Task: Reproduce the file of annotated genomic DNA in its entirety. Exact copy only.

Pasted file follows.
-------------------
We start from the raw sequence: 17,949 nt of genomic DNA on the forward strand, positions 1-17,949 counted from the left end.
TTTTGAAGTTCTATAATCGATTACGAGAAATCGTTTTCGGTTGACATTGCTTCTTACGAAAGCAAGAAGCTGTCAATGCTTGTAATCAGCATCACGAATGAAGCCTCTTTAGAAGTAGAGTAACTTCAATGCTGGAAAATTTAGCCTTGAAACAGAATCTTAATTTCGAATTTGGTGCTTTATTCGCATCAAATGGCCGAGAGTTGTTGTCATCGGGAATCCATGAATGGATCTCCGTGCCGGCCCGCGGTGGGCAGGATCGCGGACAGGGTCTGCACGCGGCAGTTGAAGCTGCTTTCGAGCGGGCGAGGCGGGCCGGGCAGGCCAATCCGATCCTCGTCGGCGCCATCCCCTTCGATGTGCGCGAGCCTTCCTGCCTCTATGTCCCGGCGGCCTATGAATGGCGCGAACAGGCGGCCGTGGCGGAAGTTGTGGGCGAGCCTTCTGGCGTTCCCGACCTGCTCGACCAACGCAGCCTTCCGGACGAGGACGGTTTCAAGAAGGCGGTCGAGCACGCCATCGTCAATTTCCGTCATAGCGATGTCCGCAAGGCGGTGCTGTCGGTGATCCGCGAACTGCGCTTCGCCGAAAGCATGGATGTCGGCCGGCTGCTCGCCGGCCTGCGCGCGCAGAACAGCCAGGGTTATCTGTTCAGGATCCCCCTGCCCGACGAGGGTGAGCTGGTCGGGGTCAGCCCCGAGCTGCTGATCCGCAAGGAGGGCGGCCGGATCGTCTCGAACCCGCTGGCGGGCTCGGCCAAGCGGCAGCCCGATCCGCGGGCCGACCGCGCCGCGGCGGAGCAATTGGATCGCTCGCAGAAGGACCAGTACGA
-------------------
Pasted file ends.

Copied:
We start from the raw sequence: 17,949 nt of genomic DNA on the forward strand, positions 1-17,949 counted from the left end.
TTTTGAAGTTCTATAATCGATTACGAGAAATCGTTTTCGGTTGACATTGCTTCTTACGAAAGCAAGAAGCTGTCAATGCTTGTAATCAGCATCACGAATGAAGCCTCTTTAGAAGTAGAGTAACTTCAATGCTGGAAAATTTAGCCTTGAAACAGAATCTTAATTTCGAATTTGGTGCTTTATTCGCATCAAATGGCCGAGAGTTGTTGTCATCGGGAATCCATGAATGGATCTCCGTGCCGGCCCGCGGTGGGCAGGATCGCGGACAGGGTCTGCACGCGGCAGTTGAAGCTGCTTTCGAGCGGGCGAGGCGGGCCGGGCAGGCCAATCCGATCCTCGTCGGCGCCATCCCCTTCGATGTGCGCGAGCCTTCCTGCCTCTATGTCCCGGCGGCCTATGAATGGCGCGAACAGGCGGCCGTGGCGGAAGTTGTGGGCGAGCCTTCTGGCGTTCCCGACCTGCTCGACCAACGCAGCCTTCCGGACGAGGACGGTTTCAAGAAGGCGGTCGAGCACGCCATCGTCAATTTCCGTCATAGCGATGTCCGCAAGGCGGTGCTGTCGGTGATCCGCGAACTGCGCTTCGCCGAAAGCATGGATGTCGGCCGGCTGCTCGCCGGCCTGCGCGCGCAGAACAGCCAGGGTTATCTGTTCAGGATCCCCCTGCCCGACGAGGGTGAGCTGGTCGGGGTCAGCCCCGAGCTGCTGATCCGCAAGGAGGGCGGCCGGATCGTCTCGAACCCGCTGGCGGGCTCGGCCAAGCGGCAGCCCGATCCGCGGGCCGACCGCGCCGCGGCGGAGCAATTGGATCGCTCGCAGAAGGACCAGTACGA